• Vitamin B12 

Vitamin B12 can be found in fish, milk, dairy products and cheese, fortified cereals and fortified soymilk, meat, and poultry, and is also known as Cobalamin. Cobalamin is extremely important for proper nerve functions, the formation of new cells, especially in forming red blood cells. This vitamin is also very important for our metabolism. 

Vitamin B12 is not found in any plant source, which means that vegetarians and vegans often miss out on this nutrient. For anyone who doesn’t eat meat or animal products, Vitamin B12 should be obtained via supplements. 

  • Vitamin C 

The main and the most prominent sources of Vitamin C happens to be citrus fruits, i.e. oranges, grapefruits, lemons and limes, mandarins and tangerines. At the same time, Vitamin C can also be found in potatoes, bell peppers, strawberries, Brussels Sprouts, spinach, broccoli, and tomatoes. This is mainly a plant-based nutrient that you can also find from some packaged fruit juices. 

The contribution of Vitamin C, also known as Ascorbic Acid, in healthy gums and strong teeth cannot be denied. Besides, Vitamin C helps our body absorb iron from food sources and maintains our tissues. Vitamin C-enriched fruits are very helpful in healing wounds after an injury or accident.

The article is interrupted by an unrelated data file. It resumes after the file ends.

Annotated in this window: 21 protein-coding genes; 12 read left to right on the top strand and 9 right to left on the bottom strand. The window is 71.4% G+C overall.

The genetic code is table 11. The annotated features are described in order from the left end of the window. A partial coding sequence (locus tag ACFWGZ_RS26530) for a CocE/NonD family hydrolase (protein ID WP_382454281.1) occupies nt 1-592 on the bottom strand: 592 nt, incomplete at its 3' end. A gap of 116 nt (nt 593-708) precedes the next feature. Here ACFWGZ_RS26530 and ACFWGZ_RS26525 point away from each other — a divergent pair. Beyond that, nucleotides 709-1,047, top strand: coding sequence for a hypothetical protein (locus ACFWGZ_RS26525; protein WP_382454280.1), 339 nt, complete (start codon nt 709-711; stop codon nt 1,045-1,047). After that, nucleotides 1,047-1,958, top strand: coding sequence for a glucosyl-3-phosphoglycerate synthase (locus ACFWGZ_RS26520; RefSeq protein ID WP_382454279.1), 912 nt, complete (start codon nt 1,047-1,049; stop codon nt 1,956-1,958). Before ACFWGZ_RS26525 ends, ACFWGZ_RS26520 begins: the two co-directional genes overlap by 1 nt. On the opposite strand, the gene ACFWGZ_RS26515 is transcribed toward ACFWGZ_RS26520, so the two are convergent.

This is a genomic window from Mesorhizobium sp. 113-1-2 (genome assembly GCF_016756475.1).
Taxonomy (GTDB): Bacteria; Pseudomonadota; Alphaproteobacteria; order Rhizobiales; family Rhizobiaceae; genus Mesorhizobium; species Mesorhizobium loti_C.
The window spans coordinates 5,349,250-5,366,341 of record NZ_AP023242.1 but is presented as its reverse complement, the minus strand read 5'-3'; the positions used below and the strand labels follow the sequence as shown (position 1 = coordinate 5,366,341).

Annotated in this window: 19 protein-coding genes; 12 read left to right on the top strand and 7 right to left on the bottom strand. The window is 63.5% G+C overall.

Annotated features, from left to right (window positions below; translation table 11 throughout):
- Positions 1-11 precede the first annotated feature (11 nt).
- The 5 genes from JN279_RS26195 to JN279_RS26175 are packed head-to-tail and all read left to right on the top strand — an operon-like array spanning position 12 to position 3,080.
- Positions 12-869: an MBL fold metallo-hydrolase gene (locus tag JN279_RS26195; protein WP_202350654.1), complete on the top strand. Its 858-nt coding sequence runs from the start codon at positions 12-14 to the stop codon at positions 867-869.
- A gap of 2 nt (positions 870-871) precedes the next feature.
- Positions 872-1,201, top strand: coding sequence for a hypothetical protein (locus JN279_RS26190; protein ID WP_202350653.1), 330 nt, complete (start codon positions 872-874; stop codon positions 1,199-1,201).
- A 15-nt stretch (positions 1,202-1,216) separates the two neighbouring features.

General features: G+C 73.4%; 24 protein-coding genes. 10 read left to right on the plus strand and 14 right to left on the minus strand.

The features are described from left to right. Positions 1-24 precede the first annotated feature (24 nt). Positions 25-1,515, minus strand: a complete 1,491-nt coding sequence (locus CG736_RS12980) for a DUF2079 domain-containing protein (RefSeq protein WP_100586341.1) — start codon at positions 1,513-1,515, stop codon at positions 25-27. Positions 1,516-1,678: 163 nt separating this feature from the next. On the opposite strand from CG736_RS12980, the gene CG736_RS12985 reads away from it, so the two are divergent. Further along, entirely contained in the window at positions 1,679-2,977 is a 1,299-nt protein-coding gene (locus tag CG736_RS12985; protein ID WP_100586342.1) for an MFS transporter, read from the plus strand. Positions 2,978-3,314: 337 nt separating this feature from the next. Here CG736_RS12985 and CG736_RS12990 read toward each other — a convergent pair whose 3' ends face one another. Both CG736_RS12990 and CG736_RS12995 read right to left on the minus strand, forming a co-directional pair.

Vitamin A, D, E and K are known as the fat-soluble vitamins that are not excreted by the body. They are important for good health but doesn’t need to be consumed every day or in a large amount. The excess amount is stored in the body, and too much consumption can actually prove to be toxic for us. 

  •     Vitamin A

Vitamin A helps in maintaining our teeth, soft tissue, bones and skin, and our mucous membranes. This particular nutrient can be found in both plant- and animal-sources, especially in fortified milk, cream, cheese and butter, margarines, liver and eggs, and in leafy green vegetables, orange fruits such as cantaloupes and apricots, and any kind of orange vegetables, i.e. pumpkins, carrots, sweet potatoes, and winter squash.